Homecoming prank at RBHS gets out of control, school spray painted
RIVERSIDE – A senior student tradition of covering Riverside Brookfield High School with toilet paper and shaving cream for Homecoming got out of control Tuesday evening.
According to Riverside police, about 80 to 100 students were at the high school when police arrived to investigate a noise complaint at 12:41 a.m. on Wednesday. Police said a group of teens fled when police arrived, but the majority of students were simply throwing toilet papers, which is expected each year, as an annual event called the senior prank.
But in addition to the traditional prank activities, police found the school building had been spray painted and the locks on several doors had been filled with expandable foam.
"Most kids were not involved in the criminal part of this," Police Chief Tom Weitzel said. "Typically we're told not to intervene [in the prank activities], so we don't."
The school and police are now reviewing surveillance footage to try to determine who was involved in the vandalism of the school and to what extent.
According to news reports, more damage may have been done after police left, around 1:30 a.m.
According to police, officers found images of genitalia spray painted on the school, as well as pornographic picture that had teacher's names written on the faces. An empty crib was also found to contain four live chickens inside.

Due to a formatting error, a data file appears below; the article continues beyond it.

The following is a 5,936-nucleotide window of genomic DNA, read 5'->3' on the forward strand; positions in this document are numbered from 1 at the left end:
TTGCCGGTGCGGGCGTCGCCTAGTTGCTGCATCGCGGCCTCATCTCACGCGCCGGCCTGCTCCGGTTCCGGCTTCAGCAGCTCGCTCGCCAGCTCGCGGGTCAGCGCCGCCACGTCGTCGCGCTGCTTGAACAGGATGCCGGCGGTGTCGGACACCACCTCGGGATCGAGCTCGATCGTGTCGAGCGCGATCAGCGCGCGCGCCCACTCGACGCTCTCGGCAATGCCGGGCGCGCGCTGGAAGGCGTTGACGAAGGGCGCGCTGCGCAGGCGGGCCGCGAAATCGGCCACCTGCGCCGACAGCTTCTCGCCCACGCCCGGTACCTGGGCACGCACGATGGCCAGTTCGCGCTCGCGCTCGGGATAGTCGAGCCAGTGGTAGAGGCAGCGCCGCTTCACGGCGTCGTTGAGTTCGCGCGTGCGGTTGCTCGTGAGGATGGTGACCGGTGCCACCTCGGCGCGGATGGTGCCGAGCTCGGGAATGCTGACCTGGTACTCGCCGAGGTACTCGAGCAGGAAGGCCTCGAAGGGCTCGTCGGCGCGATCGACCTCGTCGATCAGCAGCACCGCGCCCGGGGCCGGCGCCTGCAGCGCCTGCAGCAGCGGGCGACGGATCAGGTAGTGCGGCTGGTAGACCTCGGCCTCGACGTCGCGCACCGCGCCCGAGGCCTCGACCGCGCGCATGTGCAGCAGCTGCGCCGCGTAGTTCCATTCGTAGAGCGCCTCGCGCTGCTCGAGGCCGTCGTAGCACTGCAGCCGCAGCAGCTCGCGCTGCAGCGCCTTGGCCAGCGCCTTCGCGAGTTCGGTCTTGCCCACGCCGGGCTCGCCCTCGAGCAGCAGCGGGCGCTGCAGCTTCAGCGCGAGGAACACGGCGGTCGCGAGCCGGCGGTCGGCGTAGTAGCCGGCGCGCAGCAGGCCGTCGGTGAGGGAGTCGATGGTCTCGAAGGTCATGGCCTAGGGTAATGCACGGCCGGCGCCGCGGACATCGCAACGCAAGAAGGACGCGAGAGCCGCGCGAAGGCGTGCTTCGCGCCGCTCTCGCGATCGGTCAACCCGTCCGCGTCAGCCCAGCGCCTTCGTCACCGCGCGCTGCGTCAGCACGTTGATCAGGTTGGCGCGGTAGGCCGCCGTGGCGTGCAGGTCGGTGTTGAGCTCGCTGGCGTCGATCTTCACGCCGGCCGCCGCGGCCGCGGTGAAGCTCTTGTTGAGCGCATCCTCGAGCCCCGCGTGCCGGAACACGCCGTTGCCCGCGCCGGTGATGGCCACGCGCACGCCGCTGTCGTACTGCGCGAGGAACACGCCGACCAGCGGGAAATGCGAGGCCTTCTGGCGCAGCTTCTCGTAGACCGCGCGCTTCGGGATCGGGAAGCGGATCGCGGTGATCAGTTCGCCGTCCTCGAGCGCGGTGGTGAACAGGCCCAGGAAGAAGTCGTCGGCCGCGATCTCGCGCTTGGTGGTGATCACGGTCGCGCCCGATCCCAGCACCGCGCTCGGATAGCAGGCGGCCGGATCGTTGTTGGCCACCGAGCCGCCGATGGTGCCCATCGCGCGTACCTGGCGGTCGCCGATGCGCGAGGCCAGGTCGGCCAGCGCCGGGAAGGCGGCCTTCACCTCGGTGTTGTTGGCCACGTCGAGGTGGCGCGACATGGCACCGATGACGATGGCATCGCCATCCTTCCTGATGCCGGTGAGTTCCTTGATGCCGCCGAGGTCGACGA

Police said the chickens were dropped off at Brookfield Zoo.
RB Principal Pam Bylsma sent a letter to parents on Thursday and called incident a, "good-hearted attempt at decorating the school as part of a Homecoming tradition [that] escalated into a display of immature, vulgar, insulting, hurtful and destructive actions that rose to the level of vandalism and criminal damage to school property."
Bylsma said that student who were involved in the criminal damage will face consequence proportionate to their actions, including exclusion from social events and suspensions, in addition to any police charges.
Bylsma said the students who damaged the school represented a "small minority" and their actions would not derail this weekend's Homecoming events and activities.
Weitzel said the charge would likely be criminal damage to state supported property, but would need to be looked at on an individual basis and would take into account the student's age and level of participation.